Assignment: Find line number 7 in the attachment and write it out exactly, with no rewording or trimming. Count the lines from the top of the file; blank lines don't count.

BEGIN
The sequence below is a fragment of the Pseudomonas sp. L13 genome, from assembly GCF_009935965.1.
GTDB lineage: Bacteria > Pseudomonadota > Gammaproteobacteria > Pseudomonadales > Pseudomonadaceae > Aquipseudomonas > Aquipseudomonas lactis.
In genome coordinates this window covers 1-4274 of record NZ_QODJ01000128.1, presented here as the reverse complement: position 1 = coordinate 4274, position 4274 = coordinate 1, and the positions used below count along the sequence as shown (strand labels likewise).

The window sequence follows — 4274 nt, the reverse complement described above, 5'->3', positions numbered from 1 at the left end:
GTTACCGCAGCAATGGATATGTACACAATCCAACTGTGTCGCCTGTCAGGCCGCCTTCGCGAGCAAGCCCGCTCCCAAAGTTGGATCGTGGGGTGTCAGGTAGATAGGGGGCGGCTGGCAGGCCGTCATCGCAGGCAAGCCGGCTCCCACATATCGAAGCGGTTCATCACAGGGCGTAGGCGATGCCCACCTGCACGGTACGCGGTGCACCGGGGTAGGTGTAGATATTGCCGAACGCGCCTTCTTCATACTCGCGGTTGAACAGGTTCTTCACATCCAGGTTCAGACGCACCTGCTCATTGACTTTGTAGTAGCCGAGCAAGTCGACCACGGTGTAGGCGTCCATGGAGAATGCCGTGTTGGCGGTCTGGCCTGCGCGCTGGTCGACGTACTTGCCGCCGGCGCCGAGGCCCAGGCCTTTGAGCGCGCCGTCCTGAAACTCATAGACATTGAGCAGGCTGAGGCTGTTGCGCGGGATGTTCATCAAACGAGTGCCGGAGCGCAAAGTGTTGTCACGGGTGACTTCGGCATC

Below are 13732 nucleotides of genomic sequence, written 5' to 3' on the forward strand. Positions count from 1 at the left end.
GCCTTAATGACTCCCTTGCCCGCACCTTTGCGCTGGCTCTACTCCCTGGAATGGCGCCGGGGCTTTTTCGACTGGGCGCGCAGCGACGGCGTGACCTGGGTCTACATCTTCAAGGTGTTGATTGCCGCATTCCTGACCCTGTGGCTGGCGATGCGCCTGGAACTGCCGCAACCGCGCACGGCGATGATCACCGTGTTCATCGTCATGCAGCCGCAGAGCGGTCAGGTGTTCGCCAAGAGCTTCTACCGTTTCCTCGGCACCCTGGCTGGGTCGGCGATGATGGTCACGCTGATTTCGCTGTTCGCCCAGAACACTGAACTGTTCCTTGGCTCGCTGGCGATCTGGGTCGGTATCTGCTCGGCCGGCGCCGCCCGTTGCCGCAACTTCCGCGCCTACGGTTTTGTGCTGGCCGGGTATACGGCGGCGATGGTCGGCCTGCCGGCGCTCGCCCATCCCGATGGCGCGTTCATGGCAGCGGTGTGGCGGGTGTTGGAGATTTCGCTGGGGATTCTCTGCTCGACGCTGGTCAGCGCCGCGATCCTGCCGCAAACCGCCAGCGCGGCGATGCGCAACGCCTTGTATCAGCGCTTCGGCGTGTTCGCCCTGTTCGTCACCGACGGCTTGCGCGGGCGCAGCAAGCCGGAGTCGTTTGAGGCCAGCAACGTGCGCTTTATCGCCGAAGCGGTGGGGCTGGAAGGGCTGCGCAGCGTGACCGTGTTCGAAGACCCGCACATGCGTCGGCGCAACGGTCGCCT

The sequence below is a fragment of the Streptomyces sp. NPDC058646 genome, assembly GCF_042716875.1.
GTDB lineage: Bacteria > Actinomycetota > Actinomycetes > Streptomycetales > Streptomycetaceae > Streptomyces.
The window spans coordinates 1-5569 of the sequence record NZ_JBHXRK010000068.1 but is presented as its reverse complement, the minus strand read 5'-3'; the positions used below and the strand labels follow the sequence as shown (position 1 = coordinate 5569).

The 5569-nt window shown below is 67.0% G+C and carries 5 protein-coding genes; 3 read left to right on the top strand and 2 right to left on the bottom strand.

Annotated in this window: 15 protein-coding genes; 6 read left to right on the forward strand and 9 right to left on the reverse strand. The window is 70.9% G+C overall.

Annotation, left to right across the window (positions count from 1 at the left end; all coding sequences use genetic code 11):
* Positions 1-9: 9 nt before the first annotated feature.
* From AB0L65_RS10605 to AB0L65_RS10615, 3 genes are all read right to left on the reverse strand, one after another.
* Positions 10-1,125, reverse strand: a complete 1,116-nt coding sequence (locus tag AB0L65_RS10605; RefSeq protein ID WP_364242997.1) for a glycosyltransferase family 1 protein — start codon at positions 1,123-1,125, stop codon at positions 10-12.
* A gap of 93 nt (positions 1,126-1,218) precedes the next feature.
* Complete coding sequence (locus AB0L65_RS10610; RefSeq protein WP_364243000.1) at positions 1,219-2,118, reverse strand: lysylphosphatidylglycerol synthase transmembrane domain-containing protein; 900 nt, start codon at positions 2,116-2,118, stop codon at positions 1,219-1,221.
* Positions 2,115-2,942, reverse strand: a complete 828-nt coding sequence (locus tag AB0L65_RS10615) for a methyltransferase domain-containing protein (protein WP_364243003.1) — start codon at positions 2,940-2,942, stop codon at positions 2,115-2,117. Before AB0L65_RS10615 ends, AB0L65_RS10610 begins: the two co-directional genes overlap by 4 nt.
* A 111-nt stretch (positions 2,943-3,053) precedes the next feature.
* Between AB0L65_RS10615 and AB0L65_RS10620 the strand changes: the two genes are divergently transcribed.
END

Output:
GCCTTAATGACTCCCTTGCCCGCACCTTTGCGCTGGCTCTACTCCCTGGAATGGCGCCGGGGCTTTTTCGACTGGGCGCGCAGCGACGGCGTGACCTGGGTCTACATCTTCAAGGTGTTGATTGCCGCATTCCTGACCCTGTGGCTGGCGATGCGCCTGGAACTGCCGCAACCGCGCACGGCGATGATCACCGTGTTCATCGTCATGCAGCCGCAGAGCGGTCAGGTGTTCGCCAAGAGCTTCTACCGTTTCCTCGGCACCCTGGCTGGGTCGGCGATGATGGTCACGCTGATTTCGCTGTTCGCCCAGAACACTGAACTGTTCCTTGGCTCGCTGGCGATCTGGGTCGGTATCTGCTCGGCCGGCGCCGCCCGTTGCCGCAACTTCCGCGCCTACGGTTTTGTGCTGGCCGGGTATACGGCGGCGATGGTCGGCCTGCCGGCGCTCGCCCATCCCGATGGCGCGTTCATGGCAGCGGTGTGGCGGGTGTTGGAGATTTCGCTGGGGATTCTCTGCTCGACGCTGGTCAGCGCCGCGATCCTGCCGCAAACCGCCAGCGCGGCGATGCGCAACGCCTTGTATCAGCGCTTCGGCGTGTTCGCCCTGTTCGTCACCGACGGCTTGCGCGGGCGCAGCAAGCCGGAGTCGTTTGAGGCCAGCAACGTGCGCTTTATCGCCGAAGCGGTGGGGCTGGAAGGGCTGCGCAGCGTGACCGTGTTCGAAGACCCGCACATGCGTCGGCGCAACGGTCGCCT